The most old-fashioned musical comedy score of the year comes from two of the newer talents on the horizon, composer Jeanine Tesori (Violet) and lyricist Dick Scanlan. The nine brand new songs written by the team for their Broadway musical adaptation of the Julie Andrews film Thoroughly Modern Millie fit in so well with six borrowed tunes (culled from the movie and other places) that everything sounds as though it came from one source. All 16 songs plus a few reprises are on Millie's new cast recording, available as of June 11 on the RCA Victor label.

The recording starts off with an overture and, while it's nice to see that musical theater overtures have made a recent comeback, Millie's isn't particularly thrilling. But star Sutton Foster's opening number "Not for the Life of Me"/"Thoroughly Modern Millie" (the latter by Sammy Cahn and James Van Heusen), is infectious and sounds better and better the more you listen to it. Near the end of the album, Foster shines again in the 11 o'clock number "Gimme Gimme".

The show has plenty of good love songs. Millie's would-be beau Jimmy's jaunty "What Do I Need with Love?" (sung with gusto by Gavin Creel) is one of Tesori and Scanlan's best, and "I Turned the Corner" is a sweet duet for the pair. "Jimmy," by Jay Thompson and borrowed from the film, is a fine ballad for Foster. On the humorous side there is Victor Herbert and Rida Johnson Young's bombastic "Ah! Sweet Mystery of Life," which has some amusement value thanks to Marc Kudisch's brilliant performance as Millie's boss Trevor Graydon, though the number is much funnier in the theater. Herbert's "I'm Falling in Love with Someone" is also used to good effect.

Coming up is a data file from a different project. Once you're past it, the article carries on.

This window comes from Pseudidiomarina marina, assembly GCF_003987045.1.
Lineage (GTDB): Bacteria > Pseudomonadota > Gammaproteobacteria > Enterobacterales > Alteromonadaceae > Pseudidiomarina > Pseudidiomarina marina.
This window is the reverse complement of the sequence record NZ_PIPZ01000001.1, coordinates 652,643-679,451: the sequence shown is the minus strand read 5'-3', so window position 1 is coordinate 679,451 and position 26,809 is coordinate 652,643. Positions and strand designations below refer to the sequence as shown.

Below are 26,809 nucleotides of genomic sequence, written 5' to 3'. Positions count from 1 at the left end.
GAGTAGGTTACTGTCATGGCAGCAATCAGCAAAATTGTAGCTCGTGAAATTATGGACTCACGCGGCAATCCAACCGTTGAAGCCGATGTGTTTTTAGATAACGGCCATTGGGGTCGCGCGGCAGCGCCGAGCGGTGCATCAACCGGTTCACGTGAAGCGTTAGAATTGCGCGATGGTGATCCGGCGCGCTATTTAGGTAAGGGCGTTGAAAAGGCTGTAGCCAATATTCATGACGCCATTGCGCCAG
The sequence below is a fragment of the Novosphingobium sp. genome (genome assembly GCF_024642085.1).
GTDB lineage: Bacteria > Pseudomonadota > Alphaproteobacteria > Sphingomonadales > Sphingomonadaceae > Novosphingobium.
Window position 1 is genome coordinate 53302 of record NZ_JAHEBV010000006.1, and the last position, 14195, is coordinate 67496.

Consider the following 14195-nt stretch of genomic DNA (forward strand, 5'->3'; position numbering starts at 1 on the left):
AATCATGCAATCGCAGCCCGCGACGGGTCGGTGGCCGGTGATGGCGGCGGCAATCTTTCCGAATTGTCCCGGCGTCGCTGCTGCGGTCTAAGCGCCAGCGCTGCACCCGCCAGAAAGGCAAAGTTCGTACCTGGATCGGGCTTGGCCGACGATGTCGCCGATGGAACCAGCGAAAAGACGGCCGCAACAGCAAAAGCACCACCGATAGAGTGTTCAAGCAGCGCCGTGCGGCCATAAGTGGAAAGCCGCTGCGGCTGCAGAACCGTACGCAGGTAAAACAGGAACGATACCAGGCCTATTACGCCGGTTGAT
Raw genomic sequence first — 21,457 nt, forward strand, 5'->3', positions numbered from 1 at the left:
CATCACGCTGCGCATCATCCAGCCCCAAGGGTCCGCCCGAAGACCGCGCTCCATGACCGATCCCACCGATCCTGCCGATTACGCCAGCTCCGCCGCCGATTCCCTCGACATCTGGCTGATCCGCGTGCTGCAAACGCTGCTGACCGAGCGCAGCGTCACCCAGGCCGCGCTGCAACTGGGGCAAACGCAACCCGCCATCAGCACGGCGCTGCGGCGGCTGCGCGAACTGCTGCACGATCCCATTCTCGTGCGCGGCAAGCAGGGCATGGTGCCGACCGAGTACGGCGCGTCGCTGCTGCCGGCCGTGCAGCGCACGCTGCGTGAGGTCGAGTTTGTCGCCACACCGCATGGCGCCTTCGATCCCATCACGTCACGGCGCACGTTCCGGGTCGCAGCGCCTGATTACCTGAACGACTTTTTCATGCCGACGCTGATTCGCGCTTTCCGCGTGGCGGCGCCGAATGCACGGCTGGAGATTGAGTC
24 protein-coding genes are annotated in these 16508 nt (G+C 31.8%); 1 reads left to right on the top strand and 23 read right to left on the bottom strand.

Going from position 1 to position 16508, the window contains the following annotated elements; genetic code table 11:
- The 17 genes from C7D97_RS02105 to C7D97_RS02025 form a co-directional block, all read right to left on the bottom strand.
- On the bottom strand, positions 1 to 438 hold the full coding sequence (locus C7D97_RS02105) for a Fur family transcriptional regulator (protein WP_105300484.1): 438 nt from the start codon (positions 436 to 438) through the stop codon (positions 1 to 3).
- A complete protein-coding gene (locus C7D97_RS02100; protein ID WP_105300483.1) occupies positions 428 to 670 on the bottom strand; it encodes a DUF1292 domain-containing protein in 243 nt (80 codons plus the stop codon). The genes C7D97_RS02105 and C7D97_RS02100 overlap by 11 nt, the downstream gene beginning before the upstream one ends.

Smooth and sultry Sheryl Lee Ralph, playing Millie's mentor Muzzy, is afforded two showcase numbers "Only in New York" and "As Long As I'm Here With You." The song that most people cite as their favorite in the score, "Forget About the Boy," is particularly notable for its tapping, but on the recording you'll find it's also a joy for its nice, big, melodic sound. And Kudisch's deft performance of "The Speed Test" is quite amazing.

A few songs are less than memorable. "How the Other Half Lives" is skippable, and though Harriet Harris is a riot in the show, even she can't do much with "They Don't Know" (though Scanlan gets points for rhyming "praise ya" with "Southeast Asia"). Harris's partners in crime, played by Ken Leung and Francis Jue, have some fun doing Al Jolson impressions in "Muquin," which is "Mammy" in their characters' native language. They give the same treatment to a reprise of "Not for the Life of Me." (Listen to this album and you'll find yourself singing along in Chinese in no time!)

The orchestrations by Doug Besterman and the late, great Ralph Burns are lively, brassy, and very '20s. David Chase's dance arrangements are fabulous. Given the excellent work of these gentlemen, the recording's inclusion of a couple of lengthy dance breaks, the wonderful three-and-and-a half-minute instrumental "Nutty Cracker Suite," and even the show's "Final Bows" music is well advised. Even those who were underwhelmed by Millie on the stage may appreciate this musical hommage to the energy and enthusiasm of New York City in the the 1920's. And, needless to say, people who did like the show will love the recording.